One of the reasons that most of the world other than long term British colonies use the civil law systems originating in Continental Europe, rather than the common law legal system, is that civil law systems compile their core legal doctrines of "private law" (i.e. the law governing dealings that don't involve the government) in one civil code, sometimes supplemented by one or two other codifications, like a commercial code, rather than from a sprawling, ill-defined, and unwieldy collection of appellate court precedents spanning centuries.

State common law

It would also be interesting if there were lists of this nature at the state level too.

This is an upside down way to think about American common law.

American common law is, overwhelmingly and predominantly, state law (including the local law of self-governing territories of the U.S. like the Virgin Islands and the District of Columbia).

Common law rules differ from state to state and it isn't uncommon for their to be 2-6 different common law rules adopted in different jurisdictions on the same subject (e.g. an attorney's liability to a third-party as a third-party beneficiary of an attorney-client relationship). See also a related Law.SE answer to the question: What are the most prominent differences among the common law systems of the different states in the U.S.A.? to get a somewhat idiosyncratic list of the differences that can give you some of the flavor of how this plays out in practice.

For the most part, common law at the state level in the United States has a common origin in colonial era English common law, and there was lots of interstate borrowing of common law decisions up through roughly the 1920s (producing doctrines like the "American Rule" regarding attorney fee shifting in litigation). But since then, common law has developed largely on a state by state level with much more modest reference as persuasive authority to common law decisions of other U.S. jurisdictions.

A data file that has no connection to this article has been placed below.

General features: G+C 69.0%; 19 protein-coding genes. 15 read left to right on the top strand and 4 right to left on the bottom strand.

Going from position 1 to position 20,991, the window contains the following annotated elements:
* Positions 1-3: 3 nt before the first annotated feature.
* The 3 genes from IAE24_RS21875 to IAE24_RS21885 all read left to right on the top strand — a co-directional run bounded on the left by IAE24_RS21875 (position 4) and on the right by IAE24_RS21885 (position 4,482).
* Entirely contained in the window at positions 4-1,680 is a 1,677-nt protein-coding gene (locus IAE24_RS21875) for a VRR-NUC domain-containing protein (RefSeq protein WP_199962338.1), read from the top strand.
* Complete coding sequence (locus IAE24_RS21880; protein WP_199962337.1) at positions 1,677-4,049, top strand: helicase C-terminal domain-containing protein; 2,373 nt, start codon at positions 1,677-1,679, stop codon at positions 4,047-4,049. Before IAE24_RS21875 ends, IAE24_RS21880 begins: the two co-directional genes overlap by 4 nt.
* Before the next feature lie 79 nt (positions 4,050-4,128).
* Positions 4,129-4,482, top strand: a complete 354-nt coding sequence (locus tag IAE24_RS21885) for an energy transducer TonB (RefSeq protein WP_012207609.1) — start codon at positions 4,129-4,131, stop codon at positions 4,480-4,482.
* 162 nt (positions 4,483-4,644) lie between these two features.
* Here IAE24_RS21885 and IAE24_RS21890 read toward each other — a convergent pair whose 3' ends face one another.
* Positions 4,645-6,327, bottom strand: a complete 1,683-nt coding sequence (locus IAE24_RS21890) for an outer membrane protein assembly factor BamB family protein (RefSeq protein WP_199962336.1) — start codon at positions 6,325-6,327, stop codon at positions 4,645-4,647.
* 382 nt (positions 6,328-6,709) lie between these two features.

In the late 1700s, and well into the 1800s, the prevailing view was that the common law was an organic form of "natural law" that was discovered rather than created by judges and was universal.

But the modern "positivist" view is that the common law is created by judges from a particular jurisdiction and is not "natural" or "universal". The modern positivist legal theory position, which is dominant, is that instead, the common law represents an intersubjective consensus about moral and ethical norms that are a product of the culture that they are created in. This culture is a set of cultural norms that both influences judges and is influenced and shaped by judges.

Federal common law